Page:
People tend to think of real estate in a very direct, narrow sense. We factor our rent into our monthly budgets and see property taxes as only a small slice of the larger bill we pay every year. We rarely think about the fact that real estate and housing costs have incredible ripple effects that dictate the success and failure of several industries.
Consider the housing bubble in the United States and how it eventually prompted the greatest economic setback since the Great Depression. The woes of the housing market permeated into virtually every other facet of the American economy, and they had a gigantic impact on the lives of so many people who felt the pinch in ways that seemingly had little to do with housing.
For business owners, real estate is a much bigger piece of the economic pie than they might initially assume. Though there is little we can do to influence the policies of banks who give out loans or the real estate prices in our markets, we can look at how real estate factors into our bottom lines.
Factoring Real Estate Costs into Your Budget
The first consideration you should make is how property costs will directly impact your budget. A business owner might decide that they are best served to own the property they’re using, or they might find that perhaps their interests are best met by a rental space. Whatever solution you’ve decided is best for your business, don’t forget to factor in the costs of property tax, insurance requirements or legal expenses that you might encounter and how those costs could add to your initial estimates.
Remember that buying a property, especially if you’re building or renovating a commercial space, comes with many costs. You will carry the responsibility for repairs and maintenance, for example. You’ll need to determine whether your business can sustain these costs, and you’ll need to leave room in your budget for unforeseen circumstances.
Your Location Will Also Affect Employees
If you are poised to hire workers, you will also need to consider how your real estate choices might impact them. If you are relocating, will you be able to offer your employees compensation for relocating with you? If you are hiring new employees, will they have to travel to reach your business? The size of your workforce will also dictate the size of your workplace. Remember that if your business will be adding more employees in the near future, you will need to accommodate those workers.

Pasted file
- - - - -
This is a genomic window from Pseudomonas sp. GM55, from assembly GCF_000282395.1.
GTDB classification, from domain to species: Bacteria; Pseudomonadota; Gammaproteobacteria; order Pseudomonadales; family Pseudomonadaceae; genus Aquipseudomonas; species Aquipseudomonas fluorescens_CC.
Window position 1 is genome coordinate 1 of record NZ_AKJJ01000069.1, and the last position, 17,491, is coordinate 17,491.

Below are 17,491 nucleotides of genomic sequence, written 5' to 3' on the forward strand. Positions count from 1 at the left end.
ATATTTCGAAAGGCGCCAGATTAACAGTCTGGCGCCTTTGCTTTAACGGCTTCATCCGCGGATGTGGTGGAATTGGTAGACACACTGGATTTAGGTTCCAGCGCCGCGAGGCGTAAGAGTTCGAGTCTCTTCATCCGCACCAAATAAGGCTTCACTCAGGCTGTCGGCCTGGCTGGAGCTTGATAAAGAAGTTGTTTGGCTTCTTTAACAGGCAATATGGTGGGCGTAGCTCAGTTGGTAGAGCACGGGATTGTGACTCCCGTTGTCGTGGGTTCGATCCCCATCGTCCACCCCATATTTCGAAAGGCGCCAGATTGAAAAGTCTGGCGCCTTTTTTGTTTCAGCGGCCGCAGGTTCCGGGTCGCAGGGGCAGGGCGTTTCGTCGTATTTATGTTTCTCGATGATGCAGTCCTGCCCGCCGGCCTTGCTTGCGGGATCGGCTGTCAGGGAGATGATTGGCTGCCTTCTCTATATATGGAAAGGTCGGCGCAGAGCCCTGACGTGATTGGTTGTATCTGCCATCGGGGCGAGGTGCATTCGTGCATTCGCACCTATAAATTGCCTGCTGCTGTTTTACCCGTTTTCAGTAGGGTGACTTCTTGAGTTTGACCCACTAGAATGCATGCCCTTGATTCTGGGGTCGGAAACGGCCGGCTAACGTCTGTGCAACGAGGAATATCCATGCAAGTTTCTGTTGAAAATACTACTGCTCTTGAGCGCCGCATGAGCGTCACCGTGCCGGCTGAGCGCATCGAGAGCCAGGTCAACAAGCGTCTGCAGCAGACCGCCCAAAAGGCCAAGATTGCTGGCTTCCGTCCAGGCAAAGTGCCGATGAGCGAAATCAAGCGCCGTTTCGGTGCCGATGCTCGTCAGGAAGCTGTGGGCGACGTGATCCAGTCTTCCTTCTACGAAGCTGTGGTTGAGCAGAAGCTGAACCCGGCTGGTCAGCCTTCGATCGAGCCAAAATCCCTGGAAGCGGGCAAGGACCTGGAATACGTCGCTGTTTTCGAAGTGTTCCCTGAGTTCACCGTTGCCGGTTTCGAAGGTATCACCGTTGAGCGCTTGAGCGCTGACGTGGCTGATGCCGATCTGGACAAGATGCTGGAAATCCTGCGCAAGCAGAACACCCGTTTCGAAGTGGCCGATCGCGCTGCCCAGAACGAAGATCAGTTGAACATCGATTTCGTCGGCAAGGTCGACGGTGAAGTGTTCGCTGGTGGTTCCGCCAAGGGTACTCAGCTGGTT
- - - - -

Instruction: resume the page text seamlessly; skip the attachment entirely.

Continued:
Using Real Estate as a Barometer
If you’re starting, expanding or relocating a business, you might be able to determine what location is most advantageous by looking at real estate prices in your new location. There are many things to consider. Is the area you’re looking at booming, or is it stagnant? If an area is showing signs of growth, can you afford the costs of a property in a competitive real estate market? How much does your business really depend on being located in a prime area of your community?
Being Realistic in Your Expectations
Just like any other decision you’ll be making as a business owner, you’ll need a healthy dose of realism when you are factoring in how real estate will impact your bottom line. Is it reasonable to buy a big, plush location in the most booming part of a city, or is your business model best served by renting a space and keeping costs down until you know how much income you will be generating? In the beginning stages in the life of a business, it is best to cut any expenses that are not absolutely essential to the operation of your company. Find out how many expenses you’ll be facing that you might not currently be factored into the equation, and look at all of your options before making a decision.
Real estate impacts our lives in many ways, some of which might be out of our control. But so many of the decisions that business owners make can be based on predictable costs that we might fail to overlook in the excitement of beginning or expanding a business. Be cautious, realistic and thorough when determining the role property will play in your operations.
Rebekah Damen Lusk a partner at the Maryland law firm Thienel & Lusk, LLC Attorneys at Law. Her practice includes civil litigation, business, employment, landlord/tenant, real estate, family, equine and animal law.